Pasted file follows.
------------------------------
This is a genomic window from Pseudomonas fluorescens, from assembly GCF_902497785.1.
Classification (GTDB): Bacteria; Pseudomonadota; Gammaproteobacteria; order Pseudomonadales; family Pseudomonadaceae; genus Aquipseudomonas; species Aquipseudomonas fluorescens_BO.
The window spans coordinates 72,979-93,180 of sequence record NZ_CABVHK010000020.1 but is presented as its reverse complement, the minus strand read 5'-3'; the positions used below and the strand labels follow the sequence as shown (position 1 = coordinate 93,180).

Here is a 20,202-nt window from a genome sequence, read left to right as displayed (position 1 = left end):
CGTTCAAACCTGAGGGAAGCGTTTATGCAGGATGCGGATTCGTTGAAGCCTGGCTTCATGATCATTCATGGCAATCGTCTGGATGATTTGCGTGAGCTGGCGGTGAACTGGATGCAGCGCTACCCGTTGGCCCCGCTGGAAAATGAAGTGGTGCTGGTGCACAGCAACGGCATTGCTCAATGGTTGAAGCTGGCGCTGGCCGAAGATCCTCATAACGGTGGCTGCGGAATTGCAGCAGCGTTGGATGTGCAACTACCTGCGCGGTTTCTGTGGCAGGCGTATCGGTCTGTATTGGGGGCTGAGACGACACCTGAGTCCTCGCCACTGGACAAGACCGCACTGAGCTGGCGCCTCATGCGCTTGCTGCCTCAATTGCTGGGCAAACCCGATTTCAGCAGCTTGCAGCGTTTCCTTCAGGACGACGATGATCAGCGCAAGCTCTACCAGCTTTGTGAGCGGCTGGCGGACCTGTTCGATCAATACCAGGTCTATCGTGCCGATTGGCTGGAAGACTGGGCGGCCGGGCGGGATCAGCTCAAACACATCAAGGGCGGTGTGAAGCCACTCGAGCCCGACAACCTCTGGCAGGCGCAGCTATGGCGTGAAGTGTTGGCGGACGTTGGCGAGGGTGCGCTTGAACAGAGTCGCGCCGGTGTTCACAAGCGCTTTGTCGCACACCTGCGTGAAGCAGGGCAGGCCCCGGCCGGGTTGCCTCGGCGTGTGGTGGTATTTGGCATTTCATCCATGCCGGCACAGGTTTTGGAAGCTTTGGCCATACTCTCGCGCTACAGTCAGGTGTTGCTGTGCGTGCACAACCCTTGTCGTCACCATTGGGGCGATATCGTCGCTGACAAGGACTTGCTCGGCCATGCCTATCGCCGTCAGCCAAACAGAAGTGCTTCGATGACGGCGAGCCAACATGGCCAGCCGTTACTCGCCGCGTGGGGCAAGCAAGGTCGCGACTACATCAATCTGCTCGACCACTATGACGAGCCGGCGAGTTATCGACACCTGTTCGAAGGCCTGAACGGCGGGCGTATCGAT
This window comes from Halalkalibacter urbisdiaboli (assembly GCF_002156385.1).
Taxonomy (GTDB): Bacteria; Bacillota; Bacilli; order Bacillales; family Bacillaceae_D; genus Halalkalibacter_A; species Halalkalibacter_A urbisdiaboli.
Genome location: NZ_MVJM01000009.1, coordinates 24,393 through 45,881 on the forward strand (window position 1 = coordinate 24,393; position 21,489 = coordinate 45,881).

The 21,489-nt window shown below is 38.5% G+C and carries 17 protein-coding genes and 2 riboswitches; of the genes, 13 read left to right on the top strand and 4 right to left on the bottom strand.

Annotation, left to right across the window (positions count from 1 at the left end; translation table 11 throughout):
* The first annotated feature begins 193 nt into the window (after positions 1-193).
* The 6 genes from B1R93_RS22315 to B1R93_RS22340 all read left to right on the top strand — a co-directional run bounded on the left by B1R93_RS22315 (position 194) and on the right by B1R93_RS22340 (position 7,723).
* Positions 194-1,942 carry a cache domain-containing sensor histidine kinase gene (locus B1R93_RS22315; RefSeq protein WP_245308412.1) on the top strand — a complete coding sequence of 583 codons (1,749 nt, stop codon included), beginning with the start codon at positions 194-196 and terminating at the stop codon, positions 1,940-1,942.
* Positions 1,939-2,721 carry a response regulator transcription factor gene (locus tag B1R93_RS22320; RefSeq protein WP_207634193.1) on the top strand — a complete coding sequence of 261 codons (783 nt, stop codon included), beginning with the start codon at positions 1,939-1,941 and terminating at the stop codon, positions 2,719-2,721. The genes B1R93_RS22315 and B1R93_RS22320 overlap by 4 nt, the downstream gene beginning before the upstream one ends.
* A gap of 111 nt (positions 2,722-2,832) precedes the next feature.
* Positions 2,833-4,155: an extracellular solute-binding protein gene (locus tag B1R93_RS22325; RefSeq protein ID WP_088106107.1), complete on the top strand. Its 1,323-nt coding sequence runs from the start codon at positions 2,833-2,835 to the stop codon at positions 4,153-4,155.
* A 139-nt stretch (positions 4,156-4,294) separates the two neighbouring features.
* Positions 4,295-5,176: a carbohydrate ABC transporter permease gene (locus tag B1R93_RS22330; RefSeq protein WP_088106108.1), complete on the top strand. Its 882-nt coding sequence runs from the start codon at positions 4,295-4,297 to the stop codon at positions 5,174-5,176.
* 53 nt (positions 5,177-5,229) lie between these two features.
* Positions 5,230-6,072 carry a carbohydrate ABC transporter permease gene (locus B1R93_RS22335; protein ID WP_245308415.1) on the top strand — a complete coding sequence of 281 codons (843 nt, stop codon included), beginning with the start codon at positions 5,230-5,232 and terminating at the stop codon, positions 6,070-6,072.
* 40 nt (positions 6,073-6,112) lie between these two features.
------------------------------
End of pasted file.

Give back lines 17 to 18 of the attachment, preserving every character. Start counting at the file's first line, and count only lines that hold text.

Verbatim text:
* A 139-nt stretch (positions 4,156-4,294) separates the two neighbouring features.
* Positions 4,295-5,176: a carbohydrate ABC transporter permease gene (locus tag B1R93_RS22330; RefSeq protein WP_088106108.1), complete on the top strand. Its 882-nt coding sequence runs from the start codon at positions 4,295-4,297 to the stop codon at positions 5,174-5,176.